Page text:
Life History, Abundance, Activity, and Special Behaviors
The reproductive period in Middle- and Western Europe extends from the middle of February until May. The reproductive period on the Iberian Peninsula can occur from January until August, depending on the altitude. The courtship takes place in water, and is superficially like that of the smooth newt, T. vulgaris. A single female can produce 290-440 eggs over one season. Each egg is individually attached to water plants. The eggs are 1.3-1.8mm in diameter, and resemble the eggs of T. vulgaris. The larvae hatch after an embryonal development of 8-14 days at a length of 8-14mm. Metamorphosis can occur after six weeks in the middle European part of the distribution. The larvae often over winter in the water and metamorphose the next year in other parts of its distribution. Neoteny is also known to occur in this species. Sexual maturity is reached in the second year. Longevity is recorded at up to 12 years. Adults hibernate in the more northern parts of the distribution, either on land, or more rarely, in water. On the Iberian Peninsula, however, activity can be year-round. In the reproductive period, the animals are active during the day as well as the night. Outside this period, activity is restricted to rainy or humid nights. T. helveticus feeds mostly on small crustaceans and Plecoptera-larvae The larvae feed on planktonic animals and Daphnia. They are also known to display cannibalistic tendencies (Noellert and Noellert 1992).

Trends and Threats
T. helveticus is protected by law in all countries where it occurs. Its status is thought to be endangered in the Netherlands, Belgium and Luxembourg and vulnerable in Germany. In the remaining countries, the species is more or less common, or at least, not endangered. An exception is made for the isolated populations in Iberia, e.g. the subspecies T. h. sequerai, which is supposed to be seriously threatened (Gasc 1997). Noellert and Noellert (1992) also list forestry, road construction and the introduction of trout as a threat to this species.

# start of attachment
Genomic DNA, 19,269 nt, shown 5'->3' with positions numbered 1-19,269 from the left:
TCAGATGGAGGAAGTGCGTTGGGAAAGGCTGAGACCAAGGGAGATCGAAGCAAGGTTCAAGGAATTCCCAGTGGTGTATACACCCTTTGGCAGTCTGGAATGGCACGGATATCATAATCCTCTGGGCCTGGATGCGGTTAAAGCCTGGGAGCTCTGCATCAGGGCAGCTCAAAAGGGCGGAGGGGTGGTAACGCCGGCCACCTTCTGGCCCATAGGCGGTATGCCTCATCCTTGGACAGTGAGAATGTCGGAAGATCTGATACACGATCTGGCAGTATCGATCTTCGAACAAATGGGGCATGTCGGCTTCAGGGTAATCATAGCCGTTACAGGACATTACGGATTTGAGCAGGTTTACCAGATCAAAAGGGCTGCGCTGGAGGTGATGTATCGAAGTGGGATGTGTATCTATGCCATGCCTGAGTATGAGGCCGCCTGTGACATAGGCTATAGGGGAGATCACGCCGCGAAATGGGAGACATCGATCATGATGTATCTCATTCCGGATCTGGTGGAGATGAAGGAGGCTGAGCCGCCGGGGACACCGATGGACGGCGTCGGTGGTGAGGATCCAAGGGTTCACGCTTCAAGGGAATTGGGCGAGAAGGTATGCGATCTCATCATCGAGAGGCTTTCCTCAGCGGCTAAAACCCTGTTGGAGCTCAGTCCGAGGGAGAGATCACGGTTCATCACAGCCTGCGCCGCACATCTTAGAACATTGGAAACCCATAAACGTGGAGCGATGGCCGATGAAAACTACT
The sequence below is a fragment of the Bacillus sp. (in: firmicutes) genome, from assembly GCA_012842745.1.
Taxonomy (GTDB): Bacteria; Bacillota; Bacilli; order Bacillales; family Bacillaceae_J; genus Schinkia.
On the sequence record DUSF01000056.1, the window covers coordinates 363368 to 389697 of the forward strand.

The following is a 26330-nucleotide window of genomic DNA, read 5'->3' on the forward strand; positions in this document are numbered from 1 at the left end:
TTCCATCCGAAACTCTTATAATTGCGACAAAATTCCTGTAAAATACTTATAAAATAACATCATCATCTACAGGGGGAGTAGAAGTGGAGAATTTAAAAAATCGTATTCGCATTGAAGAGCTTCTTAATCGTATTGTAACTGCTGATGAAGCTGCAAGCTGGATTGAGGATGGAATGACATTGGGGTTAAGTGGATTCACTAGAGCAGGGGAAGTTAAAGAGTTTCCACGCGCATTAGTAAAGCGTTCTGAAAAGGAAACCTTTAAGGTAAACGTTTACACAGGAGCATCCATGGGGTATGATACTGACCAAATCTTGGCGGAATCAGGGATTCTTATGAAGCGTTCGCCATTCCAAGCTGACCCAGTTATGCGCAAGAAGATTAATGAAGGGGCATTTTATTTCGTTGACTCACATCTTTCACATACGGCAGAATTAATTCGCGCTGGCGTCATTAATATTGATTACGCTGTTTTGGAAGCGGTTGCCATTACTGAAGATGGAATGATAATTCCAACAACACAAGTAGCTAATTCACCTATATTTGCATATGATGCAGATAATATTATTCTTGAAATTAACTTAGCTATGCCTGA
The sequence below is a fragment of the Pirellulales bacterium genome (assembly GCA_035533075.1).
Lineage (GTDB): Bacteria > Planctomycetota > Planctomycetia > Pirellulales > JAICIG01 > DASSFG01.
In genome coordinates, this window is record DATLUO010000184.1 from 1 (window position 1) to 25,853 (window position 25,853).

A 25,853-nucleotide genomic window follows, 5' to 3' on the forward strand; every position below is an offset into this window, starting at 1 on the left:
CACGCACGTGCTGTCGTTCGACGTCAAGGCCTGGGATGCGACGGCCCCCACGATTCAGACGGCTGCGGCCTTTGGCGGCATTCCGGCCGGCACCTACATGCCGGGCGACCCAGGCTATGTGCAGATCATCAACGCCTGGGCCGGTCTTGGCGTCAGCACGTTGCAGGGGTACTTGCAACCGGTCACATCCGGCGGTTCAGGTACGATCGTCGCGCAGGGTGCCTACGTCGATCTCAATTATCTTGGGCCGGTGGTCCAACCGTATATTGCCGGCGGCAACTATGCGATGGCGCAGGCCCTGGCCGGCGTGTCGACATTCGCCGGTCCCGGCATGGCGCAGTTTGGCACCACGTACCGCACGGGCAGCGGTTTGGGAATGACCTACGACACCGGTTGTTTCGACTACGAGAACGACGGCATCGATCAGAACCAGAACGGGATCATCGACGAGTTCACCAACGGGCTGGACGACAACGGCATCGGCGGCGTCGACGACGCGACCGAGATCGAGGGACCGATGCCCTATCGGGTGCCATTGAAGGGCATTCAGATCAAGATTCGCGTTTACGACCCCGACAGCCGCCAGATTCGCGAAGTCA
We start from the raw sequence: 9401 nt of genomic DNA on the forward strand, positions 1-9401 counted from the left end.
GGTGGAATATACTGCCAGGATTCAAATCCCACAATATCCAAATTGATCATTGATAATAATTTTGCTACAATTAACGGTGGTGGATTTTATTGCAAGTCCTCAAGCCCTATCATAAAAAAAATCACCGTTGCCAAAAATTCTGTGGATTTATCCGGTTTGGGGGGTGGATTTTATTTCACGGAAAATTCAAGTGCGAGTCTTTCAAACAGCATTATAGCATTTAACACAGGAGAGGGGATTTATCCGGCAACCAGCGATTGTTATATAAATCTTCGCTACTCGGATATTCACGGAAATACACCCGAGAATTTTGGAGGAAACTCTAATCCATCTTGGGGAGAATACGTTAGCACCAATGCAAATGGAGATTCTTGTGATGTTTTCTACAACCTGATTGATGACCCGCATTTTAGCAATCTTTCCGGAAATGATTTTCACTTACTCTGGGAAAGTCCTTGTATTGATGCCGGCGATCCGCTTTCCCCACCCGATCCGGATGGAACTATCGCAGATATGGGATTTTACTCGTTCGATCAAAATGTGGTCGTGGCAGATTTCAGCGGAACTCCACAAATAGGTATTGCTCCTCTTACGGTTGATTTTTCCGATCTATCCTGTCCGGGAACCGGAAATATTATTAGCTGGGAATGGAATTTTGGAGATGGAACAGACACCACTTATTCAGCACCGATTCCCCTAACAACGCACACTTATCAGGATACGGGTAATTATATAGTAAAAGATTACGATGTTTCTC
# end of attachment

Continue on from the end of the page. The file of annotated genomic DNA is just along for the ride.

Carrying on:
Possible reasons for amphibian decline

General habitat alteration and loss
Habitat modification from deforestation, or logging related activities
Drainage of habitat
Habitat fragmentation
Predators (natural or introduced)
Introduced competitors

Although in some regards T. helveticus appears to be competitively inferior to its closest relative T. vulgaris, the species fares well in acidic pond environments. Thus, a decline in quality of ponds in England has led to an increase in the abundance of T. helveticus in some areas. (John W. Wilkinson & John Buckley, FrogLog, 2012).


Gasc, J.-P. (1997). Atlas of Amphibians and Reptiles in Europe. Societas Europaea Herpetologica, Bonn, Germany.

Griffiths, R.A. (1996). Newts and Salamanders of Europe. T. and A. D. Poyser, London.

Nöllert, A. and Nöllert, C. (1992). Die Amphibien Europas. Franckh-Kosmos Verlags-GmbH and Company, Stuttgart.

Stumpel-Rieks, S. E. (1992). Nomina Herpetofaunae Europaeae. AULA-Verlag, Wiesbaden.

Originally submitted by: Arie van der Meijden, John Cavagnaro (first posted 2000-01-24)
Edited by: AvdM (2012-04-02)

Species Account Citation: AmphibiaWeb 2012 Lissotriton helveticus: Palmate newt <> University of California, Berkeley, CA, USA. Accessed Feb 26, 2024.

Feedback or comments about this page.


Citation: AmphibiaWeb. 2024. <> University of California, Berkeley, CA, USA. Accessed 26 Feb 2024.

AmphibiaWeb's policy on data use.